Weathering, erosion and deposition are three natural processes that continually shape Earth’s landscape. Weathering involves breaking apart rocks and minerals while erosion involves moving away their products; deposition involves depositing them elsewhere on Earth’s surface.
Have “weathering” students break apart pieces of their rock into smaller fragments before giving it to “erosion” students for transport to beaches.
Weathering, the gradual breakdown of rocks and minerals on Earth’s surface, is a natural process which gradually alters our rocky landscape. Wind, water, ice, plants and animals all play their part in weathering’s gradual spread.
Erosion is the process of moving weathered rock particles from one place to another through natural processes like flowing water or wind currents, usually transporting sediment (sand, silt and gravel) particles further than their original location. Wind may carry material further away, or glaciers can even erode rocks by transporting them downhill.
Chemical weathering occurs when acid in water breaks down rocks and minerals, particularly carbonate sediments such as limestone. This form of erosion often creates caves and sinkholes; its severity depends on how long a rock has been exposed to the elements.
Weathering transforms rocks and minerals into sand, mud or dust through gravity, running water, glaciers, waves and wind causing weathering to take place; carrying away weathered particles broken into smaller pieces by gravity.
Mechanical weathering occurs through flood waters or waves crashing against coastlines at speed; or due to earthquakes and volcanic eruptions. Earthquakes also break apart larger rocks. As for biological weathering, this occurs through plant, fungi, bacteria or animal activities like moles burrowing through rocks to break apart rock layers.
Erosion and deposition alter Earth’s landscape over time, creating landmarks such as the Grand Canyon. These forces of nature have left their mark.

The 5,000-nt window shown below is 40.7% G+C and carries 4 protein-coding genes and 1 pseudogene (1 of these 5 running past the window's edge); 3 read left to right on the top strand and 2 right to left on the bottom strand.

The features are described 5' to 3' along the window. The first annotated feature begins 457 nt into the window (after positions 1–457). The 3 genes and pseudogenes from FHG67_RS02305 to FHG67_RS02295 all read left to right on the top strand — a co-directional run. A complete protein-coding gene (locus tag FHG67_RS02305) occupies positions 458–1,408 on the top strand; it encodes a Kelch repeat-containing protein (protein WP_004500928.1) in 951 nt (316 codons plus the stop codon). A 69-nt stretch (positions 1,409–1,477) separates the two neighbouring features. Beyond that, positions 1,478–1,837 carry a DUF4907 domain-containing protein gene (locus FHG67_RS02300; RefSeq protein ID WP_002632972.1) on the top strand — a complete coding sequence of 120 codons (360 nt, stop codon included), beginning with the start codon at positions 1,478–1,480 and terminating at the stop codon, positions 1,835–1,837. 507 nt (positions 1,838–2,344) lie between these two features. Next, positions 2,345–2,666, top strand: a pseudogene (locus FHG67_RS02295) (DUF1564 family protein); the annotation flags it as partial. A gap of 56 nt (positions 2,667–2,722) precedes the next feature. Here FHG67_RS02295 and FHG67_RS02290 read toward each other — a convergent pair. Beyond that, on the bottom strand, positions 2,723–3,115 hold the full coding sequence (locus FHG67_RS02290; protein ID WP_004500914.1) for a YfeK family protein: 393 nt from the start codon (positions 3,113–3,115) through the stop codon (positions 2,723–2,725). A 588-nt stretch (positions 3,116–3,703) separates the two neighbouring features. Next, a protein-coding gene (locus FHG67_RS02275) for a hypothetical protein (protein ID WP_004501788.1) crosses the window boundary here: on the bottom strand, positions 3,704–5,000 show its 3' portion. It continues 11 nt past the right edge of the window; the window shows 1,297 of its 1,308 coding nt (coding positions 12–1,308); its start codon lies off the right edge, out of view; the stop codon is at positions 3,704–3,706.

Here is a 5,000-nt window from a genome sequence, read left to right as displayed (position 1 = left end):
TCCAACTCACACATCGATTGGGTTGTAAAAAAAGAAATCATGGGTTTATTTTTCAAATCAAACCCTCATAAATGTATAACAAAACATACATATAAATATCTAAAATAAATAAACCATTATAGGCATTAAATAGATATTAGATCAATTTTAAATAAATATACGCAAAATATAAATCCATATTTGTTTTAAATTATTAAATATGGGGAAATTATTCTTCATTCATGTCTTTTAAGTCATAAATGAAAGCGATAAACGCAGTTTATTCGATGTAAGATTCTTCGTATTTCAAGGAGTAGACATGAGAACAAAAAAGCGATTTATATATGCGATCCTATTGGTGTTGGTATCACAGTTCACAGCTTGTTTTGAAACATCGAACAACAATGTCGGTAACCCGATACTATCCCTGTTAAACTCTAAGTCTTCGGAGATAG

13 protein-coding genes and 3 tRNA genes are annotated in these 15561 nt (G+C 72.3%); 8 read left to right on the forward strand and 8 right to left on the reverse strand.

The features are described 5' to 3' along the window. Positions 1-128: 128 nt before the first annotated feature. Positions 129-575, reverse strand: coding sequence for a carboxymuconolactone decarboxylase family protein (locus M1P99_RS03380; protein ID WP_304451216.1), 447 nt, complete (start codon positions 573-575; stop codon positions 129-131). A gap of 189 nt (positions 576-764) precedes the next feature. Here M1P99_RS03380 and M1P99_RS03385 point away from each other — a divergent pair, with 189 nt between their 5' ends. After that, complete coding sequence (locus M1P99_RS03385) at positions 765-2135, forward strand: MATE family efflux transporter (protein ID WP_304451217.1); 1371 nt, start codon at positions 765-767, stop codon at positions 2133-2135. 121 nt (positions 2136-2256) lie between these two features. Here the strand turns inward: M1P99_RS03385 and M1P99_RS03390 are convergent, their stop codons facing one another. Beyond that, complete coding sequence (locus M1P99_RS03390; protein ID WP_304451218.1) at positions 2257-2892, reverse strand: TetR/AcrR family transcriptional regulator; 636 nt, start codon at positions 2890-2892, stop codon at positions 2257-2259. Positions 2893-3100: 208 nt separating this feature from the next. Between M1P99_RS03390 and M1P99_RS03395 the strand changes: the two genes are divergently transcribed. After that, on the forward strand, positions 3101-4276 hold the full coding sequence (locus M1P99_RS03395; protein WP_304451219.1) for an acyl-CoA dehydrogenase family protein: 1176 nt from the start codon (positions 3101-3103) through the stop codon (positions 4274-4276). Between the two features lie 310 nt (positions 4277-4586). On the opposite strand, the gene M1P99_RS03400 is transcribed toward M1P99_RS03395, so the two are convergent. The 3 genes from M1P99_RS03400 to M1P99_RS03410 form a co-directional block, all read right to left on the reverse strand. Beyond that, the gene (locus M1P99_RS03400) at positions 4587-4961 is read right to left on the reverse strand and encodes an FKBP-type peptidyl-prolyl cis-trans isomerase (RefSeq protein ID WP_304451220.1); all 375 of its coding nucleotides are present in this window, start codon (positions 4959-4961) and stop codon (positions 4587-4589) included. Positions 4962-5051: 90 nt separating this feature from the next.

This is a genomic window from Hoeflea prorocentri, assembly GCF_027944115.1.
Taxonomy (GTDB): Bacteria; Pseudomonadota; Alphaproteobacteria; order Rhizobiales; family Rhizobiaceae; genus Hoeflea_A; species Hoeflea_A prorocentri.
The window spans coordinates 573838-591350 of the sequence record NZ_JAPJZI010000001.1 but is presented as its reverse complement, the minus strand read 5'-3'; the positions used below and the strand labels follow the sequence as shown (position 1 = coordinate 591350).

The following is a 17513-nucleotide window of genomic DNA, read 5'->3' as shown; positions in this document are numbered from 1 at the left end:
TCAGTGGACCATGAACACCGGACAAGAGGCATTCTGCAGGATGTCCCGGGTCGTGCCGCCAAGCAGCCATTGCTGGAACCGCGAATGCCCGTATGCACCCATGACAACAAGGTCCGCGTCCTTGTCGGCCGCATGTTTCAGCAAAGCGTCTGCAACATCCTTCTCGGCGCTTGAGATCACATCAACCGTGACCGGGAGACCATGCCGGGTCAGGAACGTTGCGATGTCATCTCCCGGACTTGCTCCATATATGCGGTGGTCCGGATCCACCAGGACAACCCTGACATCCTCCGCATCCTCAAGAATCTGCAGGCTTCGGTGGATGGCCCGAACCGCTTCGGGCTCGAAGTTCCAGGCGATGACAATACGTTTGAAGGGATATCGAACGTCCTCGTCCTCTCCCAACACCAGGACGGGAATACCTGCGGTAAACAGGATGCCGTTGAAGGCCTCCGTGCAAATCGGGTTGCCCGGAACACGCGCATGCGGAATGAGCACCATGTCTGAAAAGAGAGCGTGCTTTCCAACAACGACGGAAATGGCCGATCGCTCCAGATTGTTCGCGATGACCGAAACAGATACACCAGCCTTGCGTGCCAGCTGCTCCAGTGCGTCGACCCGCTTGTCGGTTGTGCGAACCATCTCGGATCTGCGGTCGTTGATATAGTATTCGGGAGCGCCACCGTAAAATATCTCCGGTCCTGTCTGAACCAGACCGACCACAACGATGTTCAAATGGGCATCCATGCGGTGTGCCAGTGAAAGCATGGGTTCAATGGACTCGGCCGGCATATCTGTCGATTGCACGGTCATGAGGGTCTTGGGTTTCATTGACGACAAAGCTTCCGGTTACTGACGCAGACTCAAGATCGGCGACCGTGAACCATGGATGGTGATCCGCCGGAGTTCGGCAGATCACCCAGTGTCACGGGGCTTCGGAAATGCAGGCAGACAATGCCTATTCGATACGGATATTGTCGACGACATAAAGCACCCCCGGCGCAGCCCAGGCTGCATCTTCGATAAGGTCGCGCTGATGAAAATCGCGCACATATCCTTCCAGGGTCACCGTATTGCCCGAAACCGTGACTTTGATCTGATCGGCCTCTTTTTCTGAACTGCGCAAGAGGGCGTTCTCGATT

Weathering and erosion are processes which wear away rock surfaces over time. They involve physical, chemical, and biological mechanisms.
Duration of exposure has an impactful influence on whether a rock is susceptible to weathering and erosion. For example, lavas bury rocks quickly which make them less vulnerable to these processes than unburied ones.
Weathering transforms rocks into smaller fragments called sediment. Deposition occurs when wind, water ice or gravity move these weathered rock pieces to new locations and deposit them there.
Sediments are composed of rocks, minerals, plant and animal remains that have become mixed together over time. Unfortunately, human activity such as spraying pesticides or fertilizers onto land can pollute it – potentially polluting our water supplies.
Biological weathering refers to the physical and chemical breakdown of rocks caused by plants, animals, or microorganisms such as plants. For instance, plants growing in cracks of rocks causes those cracks to widen and expand further – weakening and rendering it more susceptible to further physical or chemical weathering processes.
Burrowing animals such as badgers, moles and earthworms also play an integral part in biological weathering by secreting acids that help break up rocks underground. Furthermore, mollusks such as the piddock shell drill into rocks to make homes for themselves which helps disintegrate rocks further.
Lichen (fungi and algae living together symbiotically) contributes significantly to physical weathering by producing chemicals which break down minerals found in rocks. Once broken down, these minerals are consumed by algae which further break down rocks.
Chemical weathering involves the dissolving, etching, and decomposing of rocks and minerals by water, salts, acids, ice plants and temperature variations in order to produce weathering products which are carried away via erosion to eventually be deposited elsewhere.
Iron-rich rocks may oxidize to form rust when exposed to air and water, while other forms of chemical weathering include solution, carbonation, hydration and abrasion.
Chemical weathering occurs more commonly in wet regions where water can facilitate hydrolysis, oxidation and abrasion processes. Chemical weathering rates decrease rapidly with elevation (figure 17a), an important trend which influences ocean sediment transport as well as denudation rates globally and thus is integral part of soil resource management.